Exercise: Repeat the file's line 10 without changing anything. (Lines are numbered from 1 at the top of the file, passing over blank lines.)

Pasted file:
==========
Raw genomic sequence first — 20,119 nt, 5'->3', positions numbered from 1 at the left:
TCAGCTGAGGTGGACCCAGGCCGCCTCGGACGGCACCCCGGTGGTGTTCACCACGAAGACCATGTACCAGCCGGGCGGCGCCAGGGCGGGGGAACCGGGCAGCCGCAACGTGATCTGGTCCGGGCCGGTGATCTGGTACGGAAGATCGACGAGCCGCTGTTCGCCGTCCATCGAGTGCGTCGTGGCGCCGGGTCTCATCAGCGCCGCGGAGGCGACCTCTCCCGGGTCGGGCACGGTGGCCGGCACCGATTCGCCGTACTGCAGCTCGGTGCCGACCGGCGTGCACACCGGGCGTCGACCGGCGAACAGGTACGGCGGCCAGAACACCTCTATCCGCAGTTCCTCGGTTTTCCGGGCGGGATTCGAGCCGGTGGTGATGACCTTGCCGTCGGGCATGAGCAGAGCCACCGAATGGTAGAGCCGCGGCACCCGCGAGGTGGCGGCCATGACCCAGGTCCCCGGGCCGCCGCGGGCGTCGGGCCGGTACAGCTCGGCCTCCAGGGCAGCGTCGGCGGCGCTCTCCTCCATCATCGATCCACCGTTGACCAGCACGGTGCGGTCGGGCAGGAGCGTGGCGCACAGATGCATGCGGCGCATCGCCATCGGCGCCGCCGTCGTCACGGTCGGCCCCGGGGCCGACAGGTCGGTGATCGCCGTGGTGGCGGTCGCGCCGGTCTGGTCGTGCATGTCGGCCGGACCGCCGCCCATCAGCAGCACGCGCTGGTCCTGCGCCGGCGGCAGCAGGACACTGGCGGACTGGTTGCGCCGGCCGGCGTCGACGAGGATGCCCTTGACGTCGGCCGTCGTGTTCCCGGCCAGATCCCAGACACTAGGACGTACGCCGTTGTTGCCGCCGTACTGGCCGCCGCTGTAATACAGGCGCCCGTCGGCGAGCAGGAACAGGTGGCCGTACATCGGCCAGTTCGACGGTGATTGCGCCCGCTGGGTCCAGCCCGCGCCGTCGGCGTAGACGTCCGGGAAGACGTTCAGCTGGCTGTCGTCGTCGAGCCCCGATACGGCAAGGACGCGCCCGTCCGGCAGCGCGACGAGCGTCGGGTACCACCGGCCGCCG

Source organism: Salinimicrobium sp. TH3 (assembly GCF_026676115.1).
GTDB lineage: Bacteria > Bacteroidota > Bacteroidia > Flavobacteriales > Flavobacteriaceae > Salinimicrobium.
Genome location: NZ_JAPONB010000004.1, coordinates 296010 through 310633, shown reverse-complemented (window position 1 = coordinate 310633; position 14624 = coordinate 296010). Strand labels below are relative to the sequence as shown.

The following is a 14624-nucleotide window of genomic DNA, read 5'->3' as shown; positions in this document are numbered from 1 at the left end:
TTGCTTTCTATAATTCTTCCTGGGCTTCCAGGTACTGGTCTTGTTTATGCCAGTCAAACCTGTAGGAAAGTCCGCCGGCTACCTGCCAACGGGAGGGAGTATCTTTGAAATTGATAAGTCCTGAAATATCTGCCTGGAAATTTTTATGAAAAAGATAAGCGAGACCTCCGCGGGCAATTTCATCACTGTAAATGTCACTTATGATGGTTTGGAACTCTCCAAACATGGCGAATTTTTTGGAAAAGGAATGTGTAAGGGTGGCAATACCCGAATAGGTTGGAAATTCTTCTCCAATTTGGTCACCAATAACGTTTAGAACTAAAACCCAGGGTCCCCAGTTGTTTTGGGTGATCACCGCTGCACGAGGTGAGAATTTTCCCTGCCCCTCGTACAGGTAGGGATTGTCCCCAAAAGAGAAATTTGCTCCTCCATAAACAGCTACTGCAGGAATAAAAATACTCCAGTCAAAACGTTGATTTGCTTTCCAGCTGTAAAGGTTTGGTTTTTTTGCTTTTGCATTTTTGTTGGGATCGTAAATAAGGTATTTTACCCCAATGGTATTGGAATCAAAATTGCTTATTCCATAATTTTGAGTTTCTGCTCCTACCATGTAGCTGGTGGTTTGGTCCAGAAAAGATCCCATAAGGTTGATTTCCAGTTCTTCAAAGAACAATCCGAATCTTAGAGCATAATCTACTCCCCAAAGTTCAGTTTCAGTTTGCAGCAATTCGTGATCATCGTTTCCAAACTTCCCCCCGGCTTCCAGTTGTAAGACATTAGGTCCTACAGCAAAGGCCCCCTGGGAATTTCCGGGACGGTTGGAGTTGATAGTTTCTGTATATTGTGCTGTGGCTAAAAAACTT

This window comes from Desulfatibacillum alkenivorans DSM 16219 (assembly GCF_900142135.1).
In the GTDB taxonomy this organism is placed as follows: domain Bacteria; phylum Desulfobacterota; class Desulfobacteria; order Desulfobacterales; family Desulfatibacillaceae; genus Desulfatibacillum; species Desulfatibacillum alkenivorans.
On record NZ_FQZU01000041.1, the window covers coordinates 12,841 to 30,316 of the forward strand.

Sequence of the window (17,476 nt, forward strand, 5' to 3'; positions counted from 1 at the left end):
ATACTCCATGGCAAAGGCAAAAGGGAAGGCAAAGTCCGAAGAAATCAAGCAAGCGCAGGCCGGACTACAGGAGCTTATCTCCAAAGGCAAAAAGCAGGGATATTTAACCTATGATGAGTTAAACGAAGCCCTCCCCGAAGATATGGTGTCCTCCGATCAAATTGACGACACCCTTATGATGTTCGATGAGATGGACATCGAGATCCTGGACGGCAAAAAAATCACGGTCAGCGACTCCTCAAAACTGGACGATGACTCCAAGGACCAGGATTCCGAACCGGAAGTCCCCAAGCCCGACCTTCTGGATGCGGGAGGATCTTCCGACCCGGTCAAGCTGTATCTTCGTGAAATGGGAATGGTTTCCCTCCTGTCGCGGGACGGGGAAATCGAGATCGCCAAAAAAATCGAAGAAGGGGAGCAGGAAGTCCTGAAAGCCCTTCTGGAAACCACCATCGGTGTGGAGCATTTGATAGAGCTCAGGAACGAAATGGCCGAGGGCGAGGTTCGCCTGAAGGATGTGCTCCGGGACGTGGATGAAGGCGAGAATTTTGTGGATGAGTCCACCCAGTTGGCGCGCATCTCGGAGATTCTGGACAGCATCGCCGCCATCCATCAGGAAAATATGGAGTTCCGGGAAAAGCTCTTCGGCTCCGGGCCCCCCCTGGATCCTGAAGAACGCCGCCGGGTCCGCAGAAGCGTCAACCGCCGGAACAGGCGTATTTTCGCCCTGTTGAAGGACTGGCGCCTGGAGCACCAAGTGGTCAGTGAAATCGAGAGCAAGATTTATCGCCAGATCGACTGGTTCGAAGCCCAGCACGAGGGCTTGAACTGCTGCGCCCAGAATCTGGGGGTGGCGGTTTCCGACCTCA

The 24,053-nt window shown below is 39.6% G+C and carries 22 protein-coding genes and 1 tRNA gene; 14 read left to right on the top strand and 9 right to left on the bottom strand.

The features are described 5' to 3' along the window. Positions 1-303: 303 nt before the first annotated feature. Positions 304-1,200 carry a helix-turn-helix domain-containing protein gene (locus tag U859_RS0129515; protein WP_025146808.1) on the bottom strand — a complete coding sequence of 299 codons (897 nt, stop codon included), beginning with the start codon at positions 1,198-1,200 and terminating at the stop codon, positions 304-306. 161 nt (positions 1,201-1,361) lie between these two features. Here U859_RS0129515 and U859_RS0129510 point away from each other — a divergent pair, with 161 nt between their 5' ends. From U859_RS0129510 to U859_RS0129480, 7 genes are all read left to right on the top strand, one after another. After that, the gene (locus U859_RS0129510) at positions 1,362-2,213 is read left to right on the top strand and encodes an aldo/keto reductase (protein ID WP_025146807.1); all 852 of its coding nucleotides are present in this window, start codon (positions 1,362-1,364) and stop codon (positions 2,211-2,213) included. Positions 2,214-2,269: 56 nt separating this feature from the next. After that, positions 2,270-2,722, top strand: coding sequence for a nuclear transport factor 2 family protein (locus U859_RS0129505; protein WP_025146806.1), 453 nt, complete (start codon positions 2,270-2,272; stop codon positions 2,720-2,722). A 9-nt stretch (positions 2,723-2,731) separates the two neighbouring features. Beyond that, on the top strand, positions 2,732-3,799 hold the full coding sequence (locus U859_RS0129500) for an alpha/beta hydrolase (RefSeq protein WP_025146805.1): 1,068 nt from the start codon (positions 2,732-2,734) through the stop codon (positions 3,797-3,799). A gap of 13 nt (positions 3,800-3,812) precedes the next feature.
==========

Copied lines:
On record NZ_FQZU01000041.1, the window covers coordinates 12,841 to 30,316 of the forward strand.